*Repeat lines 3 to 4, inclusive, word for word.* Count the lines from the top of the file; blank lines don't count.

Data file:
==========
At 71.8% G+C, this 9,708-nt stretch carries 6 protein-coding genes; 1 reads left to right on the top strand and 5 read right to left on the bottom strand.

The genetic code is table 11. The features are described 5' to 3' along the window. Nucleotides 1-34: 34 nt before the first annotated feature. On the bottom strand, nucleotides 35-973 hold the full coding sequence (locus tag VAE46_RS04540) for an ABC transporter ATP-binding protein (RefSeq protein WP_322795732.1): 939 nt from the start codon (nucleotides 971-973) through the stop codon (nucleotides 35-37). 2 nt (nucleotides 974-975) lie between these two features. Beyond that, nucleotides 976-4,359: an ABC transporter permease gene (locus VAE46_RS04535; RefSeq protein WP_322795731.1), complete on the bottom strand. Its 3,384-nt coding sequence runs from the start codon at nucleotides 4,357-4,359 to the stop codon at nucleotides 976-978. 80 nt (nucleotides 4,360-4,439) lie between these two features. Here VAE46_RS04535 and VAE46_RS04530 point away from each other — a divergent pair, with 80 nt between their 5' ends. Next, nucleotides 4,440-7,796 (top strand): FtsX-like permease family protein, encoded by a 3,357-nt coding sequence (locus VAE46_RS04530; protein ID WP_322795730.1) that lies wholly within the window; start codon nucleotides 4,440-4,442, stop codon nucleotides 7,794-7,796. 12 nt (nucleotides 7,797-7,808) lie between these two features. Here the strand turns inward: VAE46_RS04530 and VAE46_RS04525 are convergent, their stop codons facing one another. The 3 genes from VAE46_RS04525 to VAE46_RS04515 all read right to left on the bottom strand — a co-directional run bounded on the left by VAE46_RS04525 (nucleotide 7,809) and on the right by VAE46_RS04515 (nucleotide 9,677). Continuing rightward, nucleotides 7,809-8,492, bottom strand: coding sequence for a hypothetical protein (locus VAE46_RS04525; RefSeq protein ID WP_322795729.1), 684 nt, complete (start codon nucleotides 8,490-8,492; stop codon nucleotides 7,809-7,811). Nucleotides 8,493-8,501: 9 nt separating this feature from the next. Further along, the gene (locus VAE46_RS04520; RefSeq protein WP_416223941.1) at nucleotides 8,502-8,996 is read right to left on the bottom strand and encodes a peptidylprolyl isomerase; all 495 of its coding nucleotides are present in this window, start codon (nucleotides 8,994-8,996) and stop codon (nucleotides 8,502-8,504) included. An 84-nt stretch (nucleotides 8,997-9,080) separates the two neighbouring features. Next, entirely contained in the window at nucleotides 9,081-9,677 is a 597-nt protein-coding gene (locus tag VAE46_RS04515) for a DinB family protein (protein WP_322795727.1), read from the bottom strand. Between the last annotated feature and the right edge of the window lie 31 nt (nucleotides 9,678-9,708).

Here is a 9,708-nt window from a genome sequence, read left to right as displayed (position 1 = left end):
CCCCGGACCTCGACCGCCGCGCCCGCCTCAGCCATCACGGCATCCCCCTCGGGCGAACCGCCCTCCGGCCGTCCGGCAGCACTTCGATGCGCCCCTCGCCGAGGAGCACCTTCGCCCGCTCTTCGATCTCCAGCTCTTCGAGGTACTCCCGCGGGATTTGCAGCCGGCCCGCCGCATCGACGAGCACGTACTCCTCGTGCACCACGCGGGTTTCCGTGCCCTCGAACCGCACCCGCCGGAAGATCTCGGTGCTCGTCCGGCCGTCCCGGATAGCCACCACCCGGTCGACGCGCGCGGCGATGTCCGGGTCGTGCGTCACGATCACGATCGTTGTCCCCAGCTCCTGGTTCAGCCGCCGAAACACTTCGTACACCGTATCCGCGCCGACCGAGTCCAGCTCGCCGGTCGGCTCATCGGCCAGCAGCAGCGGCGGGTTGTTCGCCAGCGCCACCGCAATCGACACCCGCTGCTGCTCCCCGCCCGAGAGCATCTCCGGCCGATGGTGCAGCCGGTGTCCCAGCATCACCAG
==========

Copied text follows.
Here is a 9,708-nt window from a genome sequence, read left to right as displayed (position 1 = left end):
CCCCGGACCTCGACCGCCGCGCCCGCCTCAGCCATCACGGCATCCCCCTCGGGCGAACCGCCCTCCGGCCGTCCGGCAGCACTTCGATGCGCCCCTCGCCGAGGAGCACCTTCGCCCGCTCTTCGATCTCCAGCTCTTCGAGGTACTCCCGCGGGATTTGCAGCCGGCCCGCCGCATCGACGAGCACGTACTCCTCGTGCACCACGCGGGTTTCCGTGCCCTCGAACCGCACCCGCCGGAAGATCTCGGTGCTCGTCCGGCCGTCCCGGATAGCCACCACCCGGTCGACGCGCGCGGCGATGTCCGGGTCGTGCGTCACGATCACGATCGTTGTCCCCAGCTCCTGGTTCAGCCGCCGAAACACTTCGTACACCGTATCCGCGCCGACCGAGTCCAGCTCGCCGGTCGGCTCATCGGCCAGCAGCAGCGGCGGGTTGTTCGCCAGCGCCACCGCAATCGACACCCGCTGCTGCTCCCCGCCCGAGAGCATCTCCGGCCGATGGTGCAGCCGGTGTCCCAGCATCACCAG